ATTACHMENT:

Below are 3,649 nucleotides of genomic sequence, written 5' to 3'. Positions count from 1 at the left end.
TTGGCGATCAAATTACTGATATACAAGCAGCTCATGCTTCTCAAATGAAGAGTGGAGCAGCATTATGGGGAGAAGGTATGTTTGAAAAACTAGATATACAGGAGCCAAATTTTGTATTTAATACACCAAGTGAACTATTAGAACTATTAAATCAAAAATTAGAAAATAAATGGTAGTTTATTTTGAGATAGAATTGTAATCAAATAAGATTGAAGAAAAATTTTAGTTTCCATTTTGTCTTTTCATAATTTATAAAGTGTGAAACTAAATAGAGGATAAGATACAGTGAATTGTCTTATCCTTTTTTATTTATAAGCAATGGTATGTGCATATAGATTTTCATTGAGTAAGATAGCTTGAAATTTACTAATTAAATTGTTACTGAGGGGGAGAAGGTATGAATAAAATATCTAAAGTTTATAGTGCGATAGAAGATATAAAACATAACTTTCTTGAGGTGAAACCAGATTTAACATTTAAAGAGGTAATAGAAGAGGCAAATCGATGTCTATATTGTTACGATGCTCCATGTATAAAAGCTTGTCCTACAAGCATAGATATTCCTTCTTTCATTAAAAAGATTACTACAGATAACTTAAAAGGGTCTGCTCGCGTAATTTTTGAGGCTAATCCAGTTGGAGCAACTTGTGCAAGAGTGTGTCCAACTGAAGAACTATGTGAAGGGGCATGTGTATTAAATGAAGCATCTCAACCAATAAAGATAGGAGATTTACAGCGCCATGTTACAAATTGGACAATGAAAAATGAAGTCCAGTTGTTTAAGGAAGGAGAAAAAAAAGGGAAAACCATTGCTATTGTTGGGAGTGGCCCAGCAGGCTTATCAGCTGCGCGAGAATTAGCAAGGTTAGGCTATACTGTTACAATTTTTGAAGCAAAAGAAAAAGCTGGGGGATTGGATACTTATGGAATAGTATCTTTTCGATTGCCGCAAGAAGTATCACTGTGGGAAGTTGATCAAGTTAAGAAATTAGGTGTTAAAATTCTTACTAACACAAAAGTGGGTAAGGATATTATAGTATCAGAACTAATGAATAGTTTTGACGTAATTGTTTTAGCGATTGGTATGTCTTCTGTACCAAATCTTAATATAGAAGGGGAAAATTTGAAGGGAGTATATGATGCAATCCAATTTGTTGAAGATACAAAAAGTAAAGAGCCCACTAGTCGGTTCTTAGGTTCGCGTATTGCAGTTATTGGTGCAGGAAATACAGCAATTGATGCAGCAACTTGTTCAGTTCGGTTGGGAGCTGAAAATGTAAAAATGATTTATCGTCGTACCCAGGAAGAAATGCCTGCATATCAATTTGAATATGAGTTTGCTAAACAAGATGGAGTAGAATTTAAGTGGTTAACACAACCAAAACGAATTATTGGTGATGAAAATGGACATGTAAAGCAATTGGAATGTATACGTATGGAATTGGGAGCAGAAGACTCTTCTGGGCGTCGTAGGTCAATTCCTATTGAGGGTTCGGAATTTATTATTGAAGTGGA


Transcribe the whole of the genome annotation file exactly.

Below are 3,649 nucleotides of genomic sequence, written 5' to 3'. Positions count from 1 at the left end.
TTGGCGATCAAATTACTGATATACAAGCAGCTCATGCTTCTCAAATGAAGAGTGGAGCAGCATTATGGGGAGAAGGTATGTTTGAAAAACTAGATATACAGGAGCCAAATTTTGTATTTAATACACCAAGTGAACTATTAGAACTATTAAATCAAAAATTAGAAAATAAATGGTAGTTTATTTTGAGATAGAATTGTAATCAAATAAGATTGAAGAAAAATTTTAGTTTCCATTTTGTCTTTTCATAATTTATAAAGTGTGAAACTAAATAGAGGATAAGATACAGTGAATTGTCTTATCCTTTTTTATTTATAAGCAATGGTATGTGCATATAGATTTTCATTGAGTAAGATAGCTTGAAATTTACTAATTAAATTGTTACTGAGGGGGAGAAGGTATGAATAAAATATCTAAAGTTTATAGTGCGATAGAAGATATAAAACATAACTTTCTTGAGGTGAAACCAGATTTAACATTTAAAGAGGTAATAGAAGAGGCAAATCGATGTCTATATTGTTACGATGCTCCATGTATAAAAGCTTGTCCTACAAGCATAGATATTCCTTCTTTCATTAAAAAGATTACTACAGATAACTTAAAAGGGTCTGCTCGCGTAATTTTTGAGGCTAATCCAGTTGGAGCAACTTGTGCAAGAGTGTGTCCAACTGAAGAACTATGTGAAGGGGCATGTGTATTAAATGAAGCATCTCAACCAATAAAGATAGGAGATTTACAGCGCCATGTTACAAATTGGACAATGAAAAATGAAGTCCAGTTGTTTAAGGAAGGAGAAAAAAAAGGGAAAACCATTGCTATTGTTGGGAGTGGCCCAGCAGGCTTATCAGCTGCGCGAGAATTAGCAAGGTTAGGCTATACTGTTACAATTTTTGAAGCAAAAGAAAAAGCTGGGGGATTGGATACTTATGGAATAGTATCTTTTCGATTGCCGCAAGAAGTATCACTGTGGGAAGTTGATCAAGTTAAGAAATTAGGTGTTAAAATTCTTACTAACACAAAAGTGGGTAAGGATATTATAGTATCAGAACTAATGAATAGTTTTGACGTAATTGTTTTAGCGATTGGTATGTCTTCTGTACCAAATCTTAATATAGAAGGGGAAAATTTGAAGGGAGTATATGATGCAATCCAATTTGTTGAAGATACAAAAAGTAAAGAGCCCACTAGTCGGTTCTTAGGTTCGCGTATTGCAGTTATTGGTGCAGGAAATACAGCAATTGATGCAGCAACTTGTTCAGTTCGGTTGGGAGCTGAAAATGTAAAAATGATTTATCGTCGTACCCAGGAAGAAATGCCTGCATATCAATTTGAATATGAGTTTGCTAAACAAGATGGAGTAGAATTTAAGTGGTTAACACAACCAAAACGAATTATTGGTGATGAAAATGGACATGTAAAGCAATTGGAATGTATACGTATGGAATTGGGAGCAGAAGACTCTTCTGGGCGTCGTAGGTCAATTCCTATTGAGGGTTCGGAATTTATTATTGAAGTGGA